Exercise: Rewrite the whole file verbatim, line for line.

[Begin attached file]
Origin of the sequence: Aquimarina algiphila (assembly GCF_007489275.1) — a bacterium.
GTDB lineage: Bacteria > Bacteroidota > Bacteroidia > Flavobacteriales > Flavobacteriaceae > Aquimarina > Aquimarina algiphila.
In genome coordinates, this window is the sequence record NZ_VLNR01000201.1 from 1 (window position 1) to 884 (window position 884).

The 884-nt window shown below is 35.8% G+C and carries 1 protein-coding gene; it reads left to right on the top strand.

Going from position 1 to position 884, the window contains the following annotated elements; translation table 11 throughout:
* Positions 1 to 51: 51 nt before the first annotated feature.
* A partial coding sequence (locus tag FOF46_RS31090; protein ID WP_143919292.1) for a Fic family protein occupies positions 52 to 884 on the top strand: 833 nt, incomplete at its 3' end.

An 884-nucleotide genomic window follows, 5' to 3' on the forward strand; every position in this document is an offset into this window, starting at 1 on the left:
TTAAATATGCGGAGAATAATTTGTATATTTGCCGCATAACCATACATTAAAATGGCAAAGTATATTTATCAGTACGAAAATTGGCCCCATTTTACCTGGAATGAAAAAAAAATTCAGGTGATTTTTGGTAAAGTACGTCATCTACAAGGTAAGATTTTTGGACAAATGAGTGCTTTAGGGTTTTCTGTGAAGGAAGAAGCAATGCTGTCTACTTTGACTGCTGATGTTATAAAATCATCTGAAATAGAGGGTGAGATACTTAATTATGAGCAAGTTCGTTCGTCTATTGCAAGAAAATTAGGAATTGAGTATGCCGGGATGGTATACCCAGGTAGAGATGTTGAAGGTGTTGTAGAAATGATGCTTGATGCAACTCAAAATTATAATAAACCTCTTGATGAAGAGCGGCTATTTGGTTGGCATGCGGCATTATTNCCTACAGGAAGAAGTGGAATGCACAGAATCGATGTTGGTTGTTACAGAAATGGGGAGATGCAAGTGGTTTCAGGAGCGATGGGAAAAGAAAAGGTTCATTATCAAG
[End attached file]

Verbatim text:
Origin of the sequence: Aquimarina algiphila (assembly GCF_007489275.1) — a bacterium.
GTDB lineage: Bacteria > Bacteroidota > Bacteroidia > Flavobacteriales > Flavobacteriaceae > Aquimarina > Aquimarina algiphila.
In genome coordinates, this window is the sequence record NZ_VLNR01000201.1 from 1 (window position 1) to 884 (window position 884).

The 884-nt window shown below is 35.8% G+C and carries 1 protein-coding gene; it reads left to right on the top strand.

Going from position 1 to position 884, the window contains the following annotated elements; translation table 11 throughout:
* Positions 1 to 51: 51 nt before the first annotated feature.
* A partial coding sequence (locus tag FOF46_RS31090; protein ID WP_143919292.1) for a Fic family protein occupies positions 52 to 884 on the top strand: 833 nt, incomplete at its 3' end.

An 884-nucleotide genomic window follows, 5' to 3' on the forward strand; every position in this document is an offset into this window, starting at 1 on the left:
TTAAATATGCGGAGAATAATTTGTATATTTGCCGCATAACCATACATTAAAATGGCAAAGTATATTTATCAGTACGAAAATTGGCCCCATTTTACCTGGAATGAAAAAAAAATTCAGGTGATTTTTGGTAAAGTACGTCATCTACAAGGTAAGATTTTTGGACAAATGAGTGCTTTAGGGTTTTCTGTGAAGGAAGAAGCAATGCTGTCTACTTTGACTGCTGATGTTATAAAATCATCTGAAATAGAGGGTGAGATACTTAATTATGAGCAAGTTCGTTCGTCTATTGCAAGAAAATTAGGAATTGAGTATGCCGGGATGGTATACCCAGGTAGAGATGTTGAAGGTGTTGTAGAAATGATGCTTGATGCAACTCAAAATTATAATAAACCTCTTGATGAAGAGCGGCTATTTGGTTGGCATGCGGCATTATTNCCTACAGGAAGAAGTGGAATGCACAGAATCGATGTTGGTTGTTACAGAAATGGGGAGATGCAAGTGGTTTCAGGAGCGATGGGAAAAGAAAAGGTTCATTATCAAG